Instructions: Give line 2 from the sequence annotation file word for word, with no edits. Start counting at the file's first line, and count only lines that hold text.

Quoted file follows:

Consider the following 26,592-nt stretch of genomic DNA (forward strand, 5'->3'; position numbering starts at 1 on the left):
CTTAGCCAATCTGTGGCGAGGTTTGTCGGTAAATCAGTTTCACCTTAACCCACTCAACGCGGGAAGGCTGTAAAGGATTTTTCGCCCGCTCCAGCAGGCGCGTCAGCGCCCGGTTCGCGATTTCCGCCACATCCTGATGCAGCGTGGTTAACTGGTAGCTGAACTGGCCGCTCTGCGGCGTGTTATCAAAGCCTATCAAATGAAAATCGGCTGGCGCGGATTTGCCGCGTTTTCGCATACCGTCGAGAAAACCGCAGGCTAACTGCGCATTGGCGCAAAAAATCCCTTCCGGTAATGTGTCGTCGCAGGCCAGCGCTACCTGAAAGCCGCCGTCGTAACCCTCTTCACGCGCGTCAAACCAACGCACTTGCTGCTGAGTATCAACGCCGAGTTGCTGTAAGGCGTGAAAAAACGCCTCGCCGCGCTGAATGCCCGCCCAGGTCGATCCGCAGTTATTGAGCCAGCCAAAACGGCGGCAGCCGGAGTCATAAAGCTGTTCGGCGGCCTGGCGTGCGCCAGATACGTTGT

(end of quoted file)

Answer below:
CTTAGCCAATCTGTGGCGAGGTTTGTCGGTAAATCAGTTTCACCTTAACCCACTCAACGCGGGAAGGCTGTAAAGGATTTTTCGCCCGCTCCAGCAGGCGCGTCAGCGCCCGGTTCGCGATTTCCGCCACATCCTGATGCAGCGTGGTTAACTGGTAGCTGAACTGGCCGCTCTGCGGCGTGTTATCAAAGCCTATCAAATGAAAATCGGCTGGCGCGGATTTGCCGCGTTTTCGCATACCGTCGAGAAAACCGCAGGCTAACTGCGCATTGGCGCAAAAAATCCCTTCCGGTAATGTGTCGTCGCAGGCCAGCGCTACCTGAAAGCCGCCGTCGTAACCCTCTTCACGCGCGTCAAACCAACGCACTTGCTGCTGAGTATCAACGCCGAGTTGCTGTAAGGCGTGAAAAAACGCCTCGCCGCGCTGAATGCCCGCCCAGGTCGATCCGCAGTTATTGAGCCAGCCAAAACGGCGGCAGCCGGAGTCATAAAGCTGTTCGGCGGCCTGGCGTGCGCCAGATACGTTGT